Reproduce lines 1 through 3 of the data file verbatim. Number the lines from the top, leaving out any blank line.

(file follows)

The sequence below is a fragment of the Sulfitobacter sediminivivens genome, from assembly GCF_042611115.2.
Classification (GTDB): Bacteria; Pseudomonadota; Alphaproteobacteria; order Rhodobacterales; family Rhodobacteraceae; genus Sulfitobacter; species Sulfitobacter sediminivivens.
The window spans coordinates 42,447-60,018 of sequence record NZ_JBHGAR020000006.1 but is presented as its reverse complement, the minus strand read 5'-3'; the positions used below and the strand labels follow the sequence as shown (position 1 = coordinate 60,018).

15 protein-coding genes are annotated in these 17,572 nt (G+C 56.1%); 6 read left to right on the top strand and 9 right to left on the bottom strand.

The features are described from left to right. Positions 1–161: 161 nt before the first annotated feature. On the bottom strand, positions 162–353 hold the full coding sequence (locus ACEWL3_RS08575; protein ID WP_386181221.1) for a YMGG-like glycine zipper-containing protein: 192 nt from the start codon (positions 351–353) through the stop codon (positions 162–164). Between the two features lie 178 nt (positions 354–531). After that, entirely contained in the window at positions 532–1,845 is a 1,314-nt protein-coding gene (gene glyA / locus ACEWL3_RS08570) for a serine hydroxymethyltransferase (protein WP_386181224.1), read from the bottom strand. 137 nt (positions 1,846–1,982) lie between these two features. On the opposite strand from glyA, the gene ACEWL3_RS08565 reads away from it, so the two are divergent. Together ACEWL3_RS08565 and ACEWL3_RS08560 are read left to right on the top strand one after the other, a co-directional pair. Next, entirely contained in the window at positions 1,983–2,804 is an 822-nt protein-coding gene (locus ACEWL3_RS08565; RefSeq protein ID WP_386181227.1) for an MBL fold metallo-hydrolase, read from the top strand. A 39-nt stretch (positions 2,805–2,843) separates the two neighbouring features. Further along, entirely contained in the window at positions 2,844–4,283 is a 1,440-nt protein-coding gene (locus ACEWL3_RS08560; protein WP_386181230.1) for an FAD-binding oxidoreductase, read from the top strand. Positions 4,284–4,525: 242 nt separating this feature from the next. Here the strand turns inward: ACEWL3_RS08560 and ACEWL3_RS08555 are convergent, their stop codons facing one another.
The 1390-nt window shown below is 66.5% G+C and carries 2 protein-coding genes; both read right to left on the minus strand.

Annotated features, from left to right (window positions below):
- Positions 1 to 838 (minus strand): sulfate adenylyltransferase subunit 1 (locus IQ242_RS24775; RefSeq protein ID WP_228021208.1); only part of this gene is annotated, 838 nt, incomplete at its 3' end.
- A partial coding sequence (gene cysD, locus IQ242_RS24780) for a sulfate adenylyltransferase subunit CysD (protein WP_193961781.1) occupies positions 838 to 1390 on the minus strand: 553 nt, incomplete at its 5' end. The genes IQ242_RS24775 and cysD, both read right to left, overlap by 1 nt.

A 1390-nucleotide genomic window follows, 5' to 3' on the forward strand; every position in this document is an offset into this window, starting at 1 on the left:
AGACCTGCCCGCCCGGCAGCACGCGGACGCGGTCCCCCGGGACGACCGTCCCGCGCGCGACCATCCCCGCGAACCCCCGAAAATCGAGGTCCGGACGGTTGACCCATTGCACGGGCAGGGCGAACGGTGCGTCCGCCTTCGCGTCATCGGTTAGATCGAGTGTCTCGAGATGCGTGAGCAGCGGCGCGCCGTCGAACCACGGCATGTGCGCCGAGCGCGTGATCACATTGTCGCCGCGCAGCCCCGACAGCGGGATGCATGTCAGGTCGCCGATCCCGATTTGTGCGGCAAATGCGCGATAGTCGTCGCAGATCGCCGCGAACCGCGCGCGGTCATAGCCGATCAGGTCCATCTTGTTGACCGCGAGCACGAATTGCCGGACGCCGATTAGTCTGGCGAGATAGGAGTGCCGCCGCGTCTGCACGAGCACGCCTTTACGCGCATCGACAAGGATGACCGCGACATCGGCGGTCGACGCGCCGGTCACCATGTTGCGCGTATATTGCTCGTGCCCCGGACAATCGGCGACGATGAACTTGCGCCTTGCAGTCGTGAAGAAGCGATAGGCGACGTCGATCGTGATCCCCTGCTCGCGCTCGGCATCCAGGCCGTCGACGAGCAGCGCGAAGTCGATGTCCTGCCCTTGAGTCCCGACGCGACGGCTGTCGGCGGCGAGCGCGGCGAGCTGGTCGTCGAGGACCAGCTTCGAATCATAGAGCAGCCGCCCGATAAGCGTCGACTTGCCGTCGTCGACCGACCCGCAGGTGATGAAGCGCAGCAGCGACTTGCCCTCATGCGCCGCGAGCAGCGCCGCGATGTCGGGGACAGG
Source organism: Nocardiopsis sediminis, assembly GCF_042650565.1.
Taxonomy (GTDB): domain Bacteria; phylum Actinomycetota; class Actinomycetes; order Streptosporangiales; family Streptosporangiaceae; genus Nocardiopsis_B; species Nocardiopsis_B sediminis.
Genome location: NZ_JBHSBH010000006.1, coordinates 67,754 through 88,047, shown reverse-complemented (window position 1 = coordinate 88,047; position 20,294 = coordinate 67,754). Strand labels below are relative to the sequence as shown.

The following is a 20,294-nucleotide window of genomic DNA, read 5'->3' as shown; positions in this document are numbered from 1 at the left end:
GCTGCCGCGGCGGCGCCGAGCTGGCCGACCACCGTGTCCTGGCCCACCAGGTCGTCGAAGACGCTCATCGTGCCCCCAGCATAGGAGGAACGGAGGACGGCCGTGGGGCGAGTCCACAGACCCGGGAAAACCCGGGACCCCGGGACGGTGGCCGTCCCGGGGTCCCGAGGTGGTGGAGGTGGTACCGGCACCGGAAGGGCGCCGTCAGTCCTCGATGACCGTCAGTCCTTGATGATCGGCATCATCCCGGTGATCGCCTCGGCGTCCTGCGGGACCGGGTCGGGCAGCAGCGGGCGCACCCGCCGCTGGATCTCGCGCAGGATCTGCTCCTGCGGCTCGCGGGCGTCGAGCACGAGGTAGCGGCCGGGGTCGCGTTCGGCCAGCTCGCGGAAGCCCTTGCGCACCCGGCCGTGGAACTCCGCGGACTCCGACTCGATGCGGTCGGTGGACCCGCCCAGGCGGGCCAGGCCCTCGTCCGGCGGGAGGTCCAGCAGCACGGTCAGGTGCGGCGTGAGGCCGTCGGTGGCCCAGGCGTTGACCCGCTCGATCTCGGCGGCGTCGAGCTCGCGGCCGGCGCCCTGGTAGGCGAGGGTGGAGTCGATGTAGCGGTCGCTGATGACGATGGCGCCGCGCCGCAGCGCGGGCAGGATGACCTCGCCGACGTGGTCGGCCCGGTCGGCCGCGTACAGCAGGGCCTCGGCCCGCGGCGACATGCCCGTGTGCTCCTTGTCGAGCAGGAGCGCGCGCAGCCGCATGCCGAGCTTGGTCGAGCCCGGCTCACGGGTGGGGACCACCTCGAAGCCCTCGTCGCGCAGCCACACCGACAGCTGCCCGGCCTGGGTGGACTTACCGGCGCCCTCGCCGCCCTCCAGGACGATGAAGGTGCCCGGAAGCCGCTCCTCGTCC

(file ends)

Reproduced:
The sequence below is a fragment of the Sulfitobacter sediminivivens genome, from assembly GCF_042611115.2.
Classification (GTDB): Bacteria; Pseudomonadota; Alphaproteobacteria; order Rhodobacterales; family Rhodobacteraceae; genus Sulfitobacter; species Sulfitobacter sediminivivens.
The window spans coordinates 42,447-60,018 of sequence record NZ_JBHGAR020000006.1 but is presented as its reverse complement, the minus strand read 5'-3'; the positions used below and the strand labels follow the sequence as shown (position 1 = coordinate 60,018).